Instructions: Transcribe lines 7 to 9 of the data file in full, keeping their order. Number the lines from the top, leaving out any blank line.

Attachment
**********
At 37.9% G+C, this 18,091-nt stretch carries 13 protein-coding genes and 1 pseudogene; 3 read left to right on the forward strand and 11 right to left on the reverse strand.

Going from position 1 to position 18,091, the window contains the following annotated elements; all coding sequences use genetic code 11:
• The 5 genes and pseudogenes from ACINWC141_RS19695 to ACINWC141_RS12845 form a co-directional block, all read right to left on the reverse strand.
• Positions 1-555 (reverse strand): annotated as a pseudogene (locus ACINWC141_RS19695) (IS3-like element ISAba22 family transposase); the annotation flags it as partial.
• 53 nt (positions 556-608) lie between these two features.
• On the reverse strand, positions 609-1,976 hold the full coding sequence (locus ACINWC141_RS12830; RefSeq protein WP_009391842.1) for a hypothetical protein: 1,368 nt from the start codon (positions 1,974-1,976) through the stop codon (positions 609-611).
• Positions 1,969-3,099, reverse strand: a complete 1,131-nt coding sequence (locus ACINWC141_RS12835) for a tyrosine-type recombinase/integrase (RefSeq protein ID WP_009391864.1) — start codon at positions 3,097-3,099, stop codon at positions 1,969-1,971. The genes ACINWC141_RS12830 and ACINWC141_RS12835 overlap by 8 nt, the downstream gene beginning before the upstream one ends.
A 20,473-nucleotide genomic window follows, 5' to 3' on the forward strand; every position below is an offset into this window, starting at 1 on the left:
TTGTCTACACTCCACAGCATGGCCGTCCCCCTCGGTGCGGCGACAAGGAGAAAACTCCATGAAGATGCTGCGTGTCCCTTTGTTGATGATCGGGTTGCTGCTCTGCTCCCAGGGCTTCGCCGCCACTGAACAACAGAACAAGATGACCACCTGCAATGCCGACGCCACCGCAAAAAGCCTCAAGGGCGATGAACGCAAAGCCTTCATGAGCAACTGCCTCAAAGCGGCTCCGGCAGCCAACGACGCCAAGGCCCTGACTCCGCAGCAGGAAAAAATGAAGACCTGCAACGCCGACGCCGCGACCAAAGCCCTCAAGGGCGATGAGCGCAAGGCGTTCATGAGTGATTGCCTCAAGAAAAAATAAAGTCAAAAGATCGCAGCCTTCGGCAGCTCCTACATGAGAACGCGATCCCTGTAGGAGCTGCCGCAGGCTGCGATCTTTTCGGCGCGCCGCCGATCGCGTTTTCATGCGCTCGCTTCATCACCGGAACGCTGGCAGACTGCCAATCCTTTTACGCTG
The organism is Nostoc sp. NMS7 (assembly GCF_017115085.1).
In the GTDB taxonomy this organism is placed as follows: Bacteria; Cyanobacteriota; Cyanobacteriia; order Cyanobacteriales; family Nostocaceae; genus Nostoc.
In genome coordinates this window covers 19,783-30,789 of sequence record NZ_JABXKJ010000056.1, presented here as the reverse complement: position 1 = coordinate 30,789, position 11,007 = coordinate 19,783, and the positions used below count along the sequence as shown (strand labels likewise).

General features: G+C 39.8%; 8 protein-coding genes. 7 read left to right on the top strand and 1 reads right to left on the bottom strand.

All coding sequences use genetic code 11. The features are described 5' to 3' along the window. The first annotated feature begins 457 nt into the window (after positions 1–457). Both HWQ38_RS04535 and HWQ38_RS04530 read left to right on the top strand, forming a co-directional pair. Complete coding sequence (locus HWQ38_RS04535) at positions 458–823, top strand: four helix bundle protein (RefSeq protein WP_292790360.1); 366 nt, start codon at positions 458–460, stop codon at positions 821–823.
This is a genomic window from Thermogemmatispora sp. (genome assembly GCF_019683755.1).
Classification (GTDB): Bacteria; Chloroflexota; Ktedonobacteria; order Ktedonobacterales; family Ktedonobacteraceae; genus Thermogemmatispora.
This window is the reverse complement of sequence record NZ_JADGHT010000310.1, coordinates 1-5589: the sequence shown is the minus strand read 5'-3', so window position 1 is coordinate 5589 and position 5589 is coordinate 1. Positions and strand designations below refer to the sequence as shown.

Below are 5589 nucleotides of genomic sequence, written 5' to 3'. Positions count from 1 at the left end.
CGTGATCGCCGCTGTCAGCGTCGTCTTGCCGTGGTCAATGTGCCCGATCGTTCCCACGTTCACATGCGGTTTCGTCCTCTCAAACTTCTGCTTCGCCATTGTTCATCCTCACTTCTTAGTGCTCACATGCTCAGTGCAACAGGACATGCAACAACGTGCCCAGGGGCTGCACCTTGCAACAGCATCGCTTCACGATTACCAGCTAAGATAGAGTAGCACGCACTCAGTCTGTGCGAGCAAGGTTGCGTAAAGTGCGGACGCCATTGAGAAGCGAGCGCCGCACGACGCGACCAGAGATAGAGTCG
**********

• Positions 1,969-3,099, reverse strand: a complete 1,131-nt coding sequence (locus ACINWC141_RS12835) for a tyrosine-type recombinase/integrase (RefSeq protein ID WP_009391864.1) — start codon at positions 3,097-3,099, stop codon at positions 1,969-1,971. The genes ACINWC141_RS12830 and ACINWC141_RS12835 overlap by 8 nt, the downstream gene beginning before the upstream one ends.
A 20,473-nucleotide genomic window follows, 5' to 3' on the forward strand; every position below is an offset into this window, starting at 1 on the left:
TTGTCTACACTCCACAGCATGGCCGTCCCCCTCGGTGCGGCGACAAGGAGAAAACTCCATGAAGATGCTGCGTGTCCCTTTGTTGATGATCGGGTTGCTGCTCTGCTCCCAGGGCTTCGCCGCCACTGAACAACAGAACAAGATGACCACCTGCAATGCCGACGCCACCGCAAAAAGCCTCAAGGGCGATGAACGCAAAGCCTTCATGAGCAACTGCCTCAAAGCGGCTCCGGCAGCCAACGACGCCAAGGCCCTGACTCCGCAGCAGGAAAAAATGAAGACCTGCAACGCCGACGCCGCGACCAAAGCCCTCAAGGGCGATGAGCGCAAGGCGTTCATGAGTGATTGCCTCAAGAAAAAATAAAGTCAAAAGATCGCAGCCTTCGGCAGCTCCTACATGAGAACGCGATCCCTGTAGGAGCTGCCGCAGGCTGCGATCTTTTCGGCGCGCCGCCGATCGCGTTTTCATGCGCTCGCTTCATCACCGGAACGCTGGCAGACTGCCAATCCTTTTACGCTG